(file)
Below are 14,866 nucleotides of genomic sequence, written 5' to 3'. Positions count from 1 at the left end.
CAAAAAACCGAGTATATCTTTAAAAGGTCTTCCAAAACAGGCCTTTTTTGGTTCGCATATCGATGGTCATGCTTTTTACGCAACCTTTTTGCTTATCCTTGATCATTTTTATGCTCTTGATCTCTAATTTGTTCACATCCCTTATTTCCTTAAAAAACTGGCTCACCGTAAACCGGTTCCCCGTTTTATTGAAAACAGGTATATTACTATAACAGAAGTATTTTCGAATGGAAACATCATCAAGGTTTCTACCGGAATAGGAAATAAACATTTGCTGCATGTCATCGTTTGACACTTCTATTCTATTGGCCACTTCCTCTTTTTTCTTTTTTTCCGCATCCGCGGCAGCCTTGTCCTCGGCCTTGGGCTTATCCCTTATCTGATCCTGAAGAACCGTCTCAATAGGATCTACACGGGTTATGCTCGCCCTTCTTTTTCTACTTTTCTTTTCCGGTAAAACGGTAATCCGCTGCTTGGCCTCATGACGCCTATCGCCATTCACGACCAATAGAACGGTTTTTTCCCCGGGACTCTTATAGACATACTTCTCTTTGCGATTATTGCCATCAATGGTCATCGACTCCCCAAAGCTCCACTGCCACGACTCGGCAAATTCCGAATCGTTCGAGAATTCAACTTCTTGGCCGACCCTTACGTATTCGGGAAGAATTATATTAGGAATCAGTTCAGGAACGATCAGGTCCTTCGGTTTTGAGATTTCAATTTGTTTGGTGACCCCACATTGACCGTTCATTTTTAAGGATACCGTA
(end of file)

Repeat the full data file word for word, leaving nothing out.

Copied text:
Below are 14,866 nucleotides of genomic sequence, written 5' to 3'. Positions count from 1 at the left end.
CAAAAAACCGAGTATATCTTTAAAAGGTCTTCCAAAACAGGCCTTTTTTGGTTCGCATATCGATGGTCATGCTTTTTACGCAACCTTTTTGCTTATCCTTGATCATTTTTATGCTCTTGATCTCTAATTTGTTCACATCCCTTATTTCCTTAAAAAACTGGCTCACCGTAAACCGGTTCCCCGTTTTATTGAAAACAGGTATATTACTATAACAGAAGTATTTTCGAATGGAAACATCATCAAGGTTTCTACCGGAATAGGAAATAAACATTTGCTGCATGTCATCGTTTGACACTTCTATTCTATTGGCCACTTCCTCTTTTTTCTTTTTTTCCGCATCCGCGGCAGCCTTGTCCTCGGCCTTGGGCTTATCCCTTATCTGATCCTGAAGAACCGTCTCAATAGGATCTACACGGGTTATGCTCGCCCTTCTTTTTCTACTTTTCTTTTCCGGTAAAACGGTAATCCGCTGCTTGGCCTCATGACGCCTATCGCCATTCACGACCAATAGAACGGTTTTTTCCCCGGGACTCTTATAGACATACTTCTCTTTGCGATTATTGCCATCAATGGTCATCGACTCCCCAAAGCTCCACTGCCACGACTCGGCAAATTCCGAATCGTTCGAGAATTCAACTTCTTGGCCGACCCTTACGTATTCGGGAAGAATTATATTAGGAATCAGTTCAGGAACGATCAGGTCCTTCGGTTTTGAGATTTCAATTTGTTTGGTGACCCCACATTGACCGTTCATTTTTAAGGATACCGTA